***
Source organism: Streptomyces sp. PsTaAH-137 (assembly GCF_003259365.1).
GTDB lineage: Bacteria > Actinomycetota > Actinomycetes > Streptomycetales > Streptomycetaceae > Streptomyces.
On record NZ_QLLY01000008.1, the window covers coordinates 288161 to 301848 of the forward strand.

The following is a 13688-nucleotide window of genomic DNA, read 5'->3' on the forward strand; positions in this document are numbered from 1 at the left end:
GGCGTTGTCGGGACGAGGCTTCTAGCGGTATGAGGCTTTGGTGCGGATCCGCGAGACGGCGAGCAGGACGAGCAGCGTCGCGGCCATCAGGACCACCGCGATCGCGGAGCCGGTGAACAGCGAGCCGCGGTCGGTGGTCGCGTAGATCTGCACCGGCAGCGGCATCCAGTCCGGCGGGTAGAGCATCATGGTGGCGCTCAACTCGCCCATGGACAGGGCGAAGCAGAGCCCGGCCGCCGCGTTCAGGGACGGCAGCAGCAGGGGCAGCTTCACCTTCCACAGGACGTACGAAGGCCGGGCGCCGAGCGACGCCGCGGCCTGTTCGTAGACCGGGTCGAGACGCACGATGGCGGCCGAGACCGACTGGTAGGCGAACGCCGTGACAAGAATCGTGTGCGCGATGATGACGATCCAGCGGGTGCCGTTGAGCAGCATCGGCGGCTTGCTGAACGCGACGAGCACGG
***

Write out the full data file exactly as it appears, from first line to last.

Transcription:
Source organism: Streptomyces sp. PsTaAH-137 (assembly GCF_003259365.1).
GTDB lineage: Bacteria > Actinomycetota > Actinomycetes > Streptomycetales > Streptomycetaceae > Streptomyces.
On record NZ_QLLY01000008.1, the window covers coordinates 288161 to 301848 of the forward strand.

The following is a 13688-nucleotide window of genomic DNA, read 5'->3' on the forward strand; positions in this document are numbered from 1 at the left end:
GGCGTTGTCGGGACGAGGCTTCTAGCGGTATGAGGCTTTGGTGCGGATCCGCGAGACGGCGAGCAGGACGAGCAGCGTCGCGGCCATCAGGACCACCGCGATCGCGGAGCCGGTGAACAGCGAGCCGCGGTCGGTGGTCGCGTAGATCTGCACCGGCAGCGGCATCCAGTCCGGCGGGTAGAGCATCATGGTGGCGCTCAACTCGCCCATGGACAGGGCGAAGCAGAGCCCGGCCGCCGCGTTCAGGGACGGCAGCAGCAGGGGCAGCTTCACCTTCCACAGGACGTACGAAGGCCGGGCGCCGAGCGACGCCGCGGCCTGTTCGTAGACCGGGTCGAGACGCACGATGGCGGCCGAGACCGACTGGTAGGCGAACGCCGTGACAAGAATCGTGTGCGCGATGATGACGATCCAGCGGGTGCCGTTGAGCAGCATCGGCGGCTTGCTGAACGCGACGAGCACGG